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Stokes Bay Range Rear, ON  Lighthouse accessible by car and a short, easy walk.Interior open or museum on site.   

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Stokes Bay Range Rear Lighthouse

Located midway up the Lake Huron side of the Bruce Peninsula, Stokes Bay provides a desirable anchorage but is littered with islands and reefs. Almost two kilometers in length, Lyal Island is the largest of these islands and guards the entrance to the bay. A wooden lighthouse was erected on the western shore of Lyal Island in 1885 to guide mariners along the coast and into Stokes Bay. This tower stood 17.3 meters (57 feet) tall and was first watched over by Captain John McKay. After the tower was automated in 1959, it fell victim to vandals and was replaced by a steel tower in 1973.

In 1904, a pair of range lights was erected in Stokes Bay to help guide vessels between Lyal Island and Mad Reef, replacing a pair of day beacons that had previously served this function. The front range light was placed on the northwestern end of the largest of the Knife islands, while the rear range light was located on the mainland east of the front light. The following description of the new range appeared in the Annual Report of the Department of Marine for 1904:

Range light buildings have been erected as indicated in last year’s report at Stokes bay on the east shore of Lake Huron, and the lights were put in operation on or about the 25th August, 1904.

The front tower stands upon the northwest extreme of the most westerly of the Knife islands, a group of small islands lying 1/2 mile north of the northeast point of Lyal Island, and stands upon the site of the front one of a pair of day beacons which have been taken down.

The tower is a wooden structure, square in plan, with sloping sides, surmounted by a square, wooden lantern, the whole painted white. It is 33 feet high from its base to the top of the ventilator on the lantern.

The light is a fixed white light, elevated 30 feet above the level of the lake, and should be visible 10 miles in the line of range. The illuminating apparatus is catoptric.

The back tower stands upon the mainland on the east shore of the bay, on the site formerly occupied by the back beacon. It is distant 4,250 feet, N. 74° E. from the front tower.

The tower consists of a skeleton steel frame, square in plan, with sloping sides, surmounted by an inclosed wooden watch room and a square, wooden lantern. The steel frame is painted brown and the woodwork white. The tower is 64 feet high from its base to the ventilator on the lantern.

The light is a fixed white light, elevated 61 feet above the level of the lake, and should be visible 13 miles in the line of range. The illuminating apparatus is catoptric.

These buildings were erected by days’ labour, under the superintendence of Mr. W. K. Morris, of Ottawa, and cost $2,641.12.

D.L. McLay served as first keeper of the range lights until he died of heart failure in 1908 and was replaced by Alexander Smith. Norman McDonald, who served in the first battalion of the Canadian Expeditionary Force in World War I and lost his left leg in the battle at Amiens on August 30, 1918, was the longest-tenured keeper of the range lights, caring for them from 1920 to 1956.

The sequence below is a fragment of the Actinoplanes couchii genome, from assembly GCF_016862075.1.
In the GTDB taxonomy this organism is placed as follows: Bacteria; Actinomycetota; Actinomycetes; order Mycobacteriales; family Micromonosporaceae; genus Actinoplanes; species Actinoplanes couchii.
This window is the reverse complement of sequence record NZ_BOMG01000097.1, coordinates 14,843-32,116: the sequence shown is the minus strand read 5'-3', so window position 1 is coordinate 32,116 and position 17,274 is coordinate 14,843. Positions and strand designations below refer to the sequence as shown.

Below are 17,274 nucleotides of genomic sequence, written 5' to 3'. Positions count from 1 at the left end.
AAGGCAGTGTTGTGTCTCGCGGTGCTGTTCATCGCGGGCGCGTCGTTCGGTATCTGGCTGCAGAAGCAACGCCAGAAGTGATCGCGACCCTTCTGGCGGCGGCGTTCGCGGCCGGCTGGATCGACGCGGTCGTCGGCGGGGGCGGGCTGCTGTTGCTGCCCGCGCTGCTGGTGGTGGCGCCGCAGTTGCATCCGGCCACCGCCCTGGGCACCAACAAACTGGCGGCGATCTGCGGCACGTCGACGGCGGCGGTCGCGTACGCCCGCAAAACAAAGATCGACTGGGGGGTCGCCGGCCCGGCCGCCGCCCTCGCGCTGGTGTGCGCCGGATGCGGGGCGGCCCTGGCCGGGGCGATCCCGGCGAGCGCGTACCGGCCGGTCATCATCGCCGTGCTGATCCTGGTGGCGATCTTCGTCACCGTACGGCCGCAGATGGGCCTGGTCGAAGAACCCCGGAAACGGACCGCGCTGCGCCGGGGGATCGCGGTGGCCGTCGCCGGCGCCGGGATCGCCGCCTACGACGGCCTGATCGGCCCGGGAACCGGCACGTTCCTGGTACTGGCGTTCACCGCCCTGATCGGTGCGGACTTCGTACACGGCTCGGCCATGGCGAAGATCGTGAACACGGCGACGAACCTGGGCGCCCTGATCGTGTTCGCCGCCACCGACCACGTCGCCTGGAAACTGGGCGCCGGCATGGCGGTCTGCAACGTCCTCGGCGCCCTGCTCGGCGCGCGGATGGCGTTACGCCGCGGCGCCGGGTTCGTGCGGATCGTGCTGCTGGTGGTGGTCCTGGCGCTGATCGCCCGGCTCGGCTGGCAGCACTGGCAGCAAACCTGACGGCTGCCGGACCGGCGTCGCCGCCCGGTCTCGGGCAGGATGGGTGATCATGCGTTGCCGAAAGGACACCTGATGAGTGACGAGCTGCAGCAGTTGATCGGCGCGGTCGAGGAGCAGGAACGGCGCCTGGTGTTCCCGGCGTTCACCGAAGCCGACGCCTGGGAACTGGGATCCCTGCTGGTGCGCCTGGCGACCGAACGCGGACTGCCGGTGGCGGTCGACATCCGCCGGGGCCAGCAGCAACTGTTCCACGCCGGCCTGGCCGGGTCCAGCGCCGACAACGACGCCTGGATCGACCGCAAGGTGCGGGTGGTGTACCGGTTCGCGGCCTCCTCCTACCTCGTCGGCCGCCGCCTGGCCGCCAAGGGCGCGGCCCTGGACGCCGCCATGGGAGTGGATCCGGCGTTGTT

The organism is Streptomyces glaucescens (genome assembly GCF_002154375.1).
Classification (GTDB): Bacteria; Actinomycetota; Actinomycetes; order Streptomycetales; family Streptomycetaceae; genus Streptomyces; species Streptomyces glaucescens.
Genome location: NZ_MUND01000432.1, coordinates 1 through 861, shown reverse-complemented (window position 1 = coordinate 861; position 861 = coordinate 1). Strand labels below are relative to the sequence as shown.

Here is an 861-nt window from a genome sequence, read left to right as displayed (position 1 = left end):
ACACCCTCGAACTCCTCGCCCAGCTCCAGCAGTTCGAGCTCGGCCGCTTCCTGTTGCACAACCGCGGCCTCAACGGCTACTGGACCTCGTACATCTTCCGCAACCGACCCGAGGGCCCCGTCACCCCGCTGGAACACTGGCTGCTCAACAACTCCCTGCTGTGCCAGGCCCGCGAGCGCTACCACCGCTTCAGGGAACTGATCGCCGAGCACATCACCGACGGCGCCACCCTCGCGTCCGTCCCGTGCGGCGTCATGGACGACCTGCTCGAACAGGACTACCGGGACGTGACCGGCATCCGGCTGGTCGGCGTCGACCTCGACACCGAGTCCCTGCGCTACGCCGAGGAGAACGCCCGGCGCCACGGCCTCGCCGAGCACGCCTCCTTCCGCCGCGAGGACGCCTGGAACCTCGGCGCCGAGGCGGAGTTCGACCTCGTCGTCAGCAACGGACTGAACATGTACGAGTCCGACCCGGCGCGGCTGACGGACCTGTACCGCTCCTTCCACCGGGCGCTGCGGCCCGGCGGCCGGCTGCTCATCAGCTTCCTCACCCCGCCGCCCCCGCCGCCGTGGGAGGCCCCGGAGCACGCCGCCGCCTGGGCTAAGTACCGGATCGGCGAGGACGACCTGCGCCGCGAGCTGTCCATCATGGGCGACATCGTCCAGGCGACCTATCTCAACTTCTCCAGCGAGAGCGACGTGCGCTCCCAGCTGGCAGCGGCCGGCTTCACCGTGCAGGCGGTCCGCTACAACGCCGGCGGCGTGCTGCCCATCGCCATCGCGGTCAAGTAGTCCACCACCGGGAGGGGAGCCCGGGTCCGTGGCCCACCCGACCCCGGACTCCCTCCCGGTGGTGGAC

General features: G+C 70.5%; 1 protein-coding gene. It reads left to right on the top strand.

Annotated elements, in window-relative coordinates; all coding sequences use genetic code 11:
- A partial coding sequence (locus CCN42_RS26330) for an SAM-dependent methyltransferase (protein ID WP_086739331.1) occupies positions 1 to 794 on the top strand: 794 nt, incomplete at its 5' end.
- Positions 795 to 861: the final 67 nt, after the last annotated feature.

In the 1990s, the wooden square pyramidal tower that had served as the front range light was replaced by a cylindrical tower. Fortunately, the old tower was not torn down, but the abandoned structure faces an uncertain future. The Bruce Peninsula Lightkeepers Association has been formed to save the front range lighthouse. The group is raising funds to restore the tower and in October 2012 submitted a grant application to the Ontario Trillium Fund.

In late summer 2009, the Canadian Coast Guard informed Bruce County of its intention to replace Stokes Bay Rear Range Lighthouse, which consists of a three-tiered, tapered steel frame, surmounted by a wooden watchroom and lantern. Not willing to lose part of its marine heritage, the county quickly devised a plan wherein a heavy-lift helicopter, owned by National Helicopters in Vaughn, Ontario, would transport the lighthouse in two pieces to the parking lot of Black Creek Provincial Park where it would be loaded on a heavy equipment float and trucked to Southampton. A YouTube video of the removal of the lighthouse, which took place in December 2009, is available. After volunteers reassembled and restored the lighthouse using traditional paint and craftsmanship, a celebration was held at the Bruce County Museum and Cultural Centre in June of 2011 to celebrate the opening of its new Stokes Bay Lighthouse exhibit. The upper portion of the lighthouse stands in the museum’s backyard overlooking Fairy Lake.

Head Keepers: D.L. McLay (1904 – 1908), Alexander Smith (1908 – 1913), John McIver (1913 – 1919), R. McIver (1920), S.J. Hayes (1920), Norman McDonald (1920 - 1956).


Information on Stokes Bay Range Lights
Position History Light Characteristics Focal Height Nominal Range Description/Height of tower above ground
Front Erected in 1904. Red flash every 4 seconds. 9.4 m. 4 M White cylindrical tower, red upper and lower portions. 12.6 m.
Rear Erected in 2009. Fixed Red 19 m. 11 M White square skeleton tower, red rectangular daymark. 1,219.1 m. from front. 22.6 m.

References

  1. Annual Report of the Department of Marine, various years.

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